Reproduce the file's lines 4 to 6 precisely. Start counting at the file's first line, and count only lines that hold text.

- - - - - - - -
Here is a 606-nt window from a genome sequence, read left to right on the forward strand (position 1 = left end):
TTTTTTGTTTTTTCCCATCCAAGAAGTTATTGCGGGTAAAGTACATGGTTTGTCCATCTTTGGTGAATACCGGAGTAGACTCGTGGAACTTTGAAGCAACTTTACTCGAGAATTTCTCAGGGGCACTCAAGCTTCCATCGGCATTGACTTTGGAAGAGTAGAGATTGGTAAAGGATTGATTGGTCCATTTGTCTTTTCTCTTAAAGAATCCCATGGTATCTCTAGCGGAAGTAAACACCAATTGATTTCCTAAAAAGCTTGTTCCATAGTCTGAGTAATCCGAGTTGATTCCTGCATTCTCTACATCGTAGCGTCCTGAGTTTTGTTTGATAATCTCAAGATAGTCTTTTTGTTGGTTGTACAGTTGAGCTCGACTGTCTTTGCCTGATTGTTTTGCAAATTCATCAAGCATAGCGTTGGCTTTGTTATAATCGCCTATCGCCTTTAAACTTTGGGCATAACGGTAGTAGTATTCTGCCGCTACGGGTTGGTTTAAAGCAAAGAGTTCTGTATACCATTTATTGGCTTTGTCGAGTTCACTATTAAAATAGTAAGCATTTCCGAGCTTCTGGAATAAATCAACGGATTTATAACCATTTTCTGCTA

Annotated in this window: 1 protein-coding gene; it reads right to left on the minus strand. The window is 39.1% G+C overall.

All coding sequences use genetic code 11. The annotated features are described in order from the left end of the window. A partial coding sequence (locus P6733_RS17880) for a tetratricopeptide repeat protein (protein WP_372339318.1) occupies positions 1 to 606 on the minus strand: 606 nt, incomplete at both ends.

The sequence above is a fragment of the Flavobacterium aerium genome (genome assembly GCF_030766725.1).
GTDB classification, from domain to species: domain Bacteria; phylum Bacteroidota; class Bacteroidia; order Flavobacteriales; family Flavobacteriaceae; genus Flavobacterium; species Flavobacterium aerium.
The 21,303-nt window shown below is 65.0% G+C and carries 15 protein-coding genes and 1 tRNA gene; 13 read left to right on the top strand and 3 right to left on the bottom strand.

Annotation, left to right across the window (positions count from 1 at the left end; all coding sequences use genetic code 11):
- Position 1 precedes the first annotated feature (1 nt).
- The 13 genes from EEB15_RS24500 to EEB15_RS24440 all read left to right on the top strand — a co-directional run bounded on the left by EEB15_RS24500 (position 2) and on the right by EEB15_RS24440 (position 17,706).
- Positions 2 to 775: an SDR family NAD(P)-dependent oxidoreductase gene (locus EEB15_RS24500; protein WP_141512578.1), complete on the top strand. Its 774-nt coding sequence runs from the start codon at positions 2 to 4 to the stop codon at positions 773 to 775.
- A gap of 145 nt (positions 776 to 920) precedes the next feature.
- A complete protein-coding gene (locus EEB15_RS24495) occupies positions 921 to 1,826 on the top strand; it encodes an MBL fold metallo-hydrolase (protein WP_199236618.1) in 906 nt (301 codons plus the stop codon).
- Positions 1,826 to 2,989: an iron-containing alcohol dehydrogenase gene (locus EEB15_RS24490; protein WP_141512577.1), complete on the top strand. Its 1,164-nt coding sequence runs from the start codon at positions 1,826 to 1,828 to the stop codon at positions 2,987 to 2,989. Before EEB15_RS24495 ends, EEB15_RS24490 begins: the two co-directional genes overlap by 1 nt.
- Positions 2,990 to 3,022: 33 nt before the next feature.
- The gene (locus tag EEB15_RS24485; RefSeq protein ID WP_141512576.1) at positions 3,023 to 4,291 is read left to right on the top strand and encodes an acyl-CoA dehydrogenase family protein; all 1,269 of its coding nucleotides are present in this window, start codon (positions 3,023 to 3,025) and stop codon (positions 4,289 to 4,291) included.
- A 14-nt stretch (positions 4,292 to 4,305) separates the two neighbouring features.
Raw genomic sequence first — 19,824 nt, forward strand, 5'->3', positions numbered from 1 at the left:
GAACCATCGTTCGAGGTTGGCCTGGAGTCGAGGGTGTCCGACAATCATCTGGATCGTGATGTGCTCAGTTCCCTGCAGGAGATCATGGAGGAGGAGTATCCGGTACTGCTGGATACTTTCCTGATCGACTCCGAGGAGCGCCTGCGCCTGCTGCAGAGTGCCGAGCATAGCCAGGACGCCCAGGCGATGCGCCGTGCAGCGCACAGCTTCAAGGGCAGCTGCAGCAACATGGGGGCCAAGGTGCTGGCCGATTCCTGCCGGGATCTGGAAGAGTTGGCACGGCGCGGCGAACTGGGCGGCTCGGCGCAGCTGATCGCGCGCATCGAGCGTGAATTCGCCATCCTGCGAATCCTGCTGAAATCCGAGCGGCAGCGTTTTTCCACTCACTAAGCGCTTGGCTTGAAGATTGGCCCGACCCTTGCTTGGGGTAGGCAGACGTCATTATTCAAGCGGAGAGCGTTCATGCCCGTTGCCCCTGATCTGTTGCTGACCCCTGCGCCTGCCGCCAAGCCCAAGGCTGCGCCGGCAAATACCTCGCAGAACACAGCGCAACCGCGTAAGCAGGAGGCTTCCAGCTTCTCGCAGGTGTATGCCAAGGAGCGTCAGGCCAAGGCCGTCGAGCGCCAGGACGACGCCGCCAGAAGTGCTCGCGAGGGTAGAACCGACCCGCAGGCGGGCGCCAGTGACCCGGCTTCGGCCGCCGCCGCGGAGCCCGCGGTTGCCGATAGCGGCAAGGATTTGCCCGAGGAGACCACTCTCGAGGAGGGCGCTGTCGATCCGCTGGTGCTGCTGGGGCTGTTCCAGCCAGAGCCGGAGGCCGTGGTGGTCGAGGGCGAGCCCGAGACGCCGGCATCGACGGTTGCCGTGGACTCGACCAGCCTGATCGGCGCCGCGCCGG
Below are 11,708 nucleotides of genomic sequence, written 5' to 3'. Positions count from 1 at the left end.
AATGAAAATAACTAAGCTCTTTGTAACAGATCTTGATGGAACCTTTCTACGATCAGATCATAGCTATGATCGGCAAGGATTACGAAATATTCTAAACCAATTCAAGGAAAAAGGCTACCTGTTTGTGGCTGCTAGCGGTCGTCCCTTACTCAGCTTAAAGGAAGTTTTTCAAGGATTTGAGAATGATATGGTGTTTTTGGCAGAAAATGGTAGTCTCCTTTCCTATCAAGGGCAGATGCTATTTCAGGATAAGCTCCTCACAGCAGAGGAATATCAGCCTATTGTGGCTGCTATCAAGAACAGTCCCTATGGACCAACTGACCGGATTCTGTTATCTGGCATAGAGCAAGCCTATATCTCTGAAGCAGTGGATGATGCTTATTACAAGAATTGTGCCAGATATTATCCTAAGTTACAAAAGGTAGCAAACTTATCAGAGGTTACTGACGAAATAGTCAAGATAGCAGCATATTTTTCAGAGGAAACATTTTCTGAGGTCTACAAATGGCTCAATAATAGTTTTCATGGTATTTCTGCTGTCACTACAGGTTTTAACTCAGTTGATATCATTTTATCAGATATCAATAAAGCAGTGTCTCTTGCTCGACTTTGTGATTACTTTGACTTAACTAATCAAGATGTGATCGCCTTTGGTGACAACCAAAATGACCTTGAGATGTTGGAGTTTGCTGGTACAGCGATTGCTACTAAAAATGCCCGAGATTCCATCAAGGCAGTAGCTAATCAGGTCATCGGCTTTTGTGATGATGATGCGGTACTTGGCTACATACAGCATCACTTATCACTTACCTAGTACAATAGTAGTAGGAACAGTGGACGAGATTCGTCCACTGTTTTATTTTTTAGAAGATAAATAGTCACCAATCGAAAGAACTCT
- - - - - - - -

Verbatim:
All coding sequences use genetic code 11. The annotated features are described in order from the left end of the window. A partial coding sequence (locus P6733_RS17880) for a tetratricopeptide repeat protein (protein WP_372339318.1) occupies positions 1 to 606 on the minus strand: 606 nt, incomplete at both ends.

The sequence above is a fragment of the Flavobacterium aerium genome (genome assembly GCF_030766725.1).
GTDB classification, from domain to species: domain Bacteria; phylum Bacteroidota; class Bacteroidia; order Flavobacteriales; family Flavobacteriaceae; genus Flavobacterium; species Flavobacterium aerium.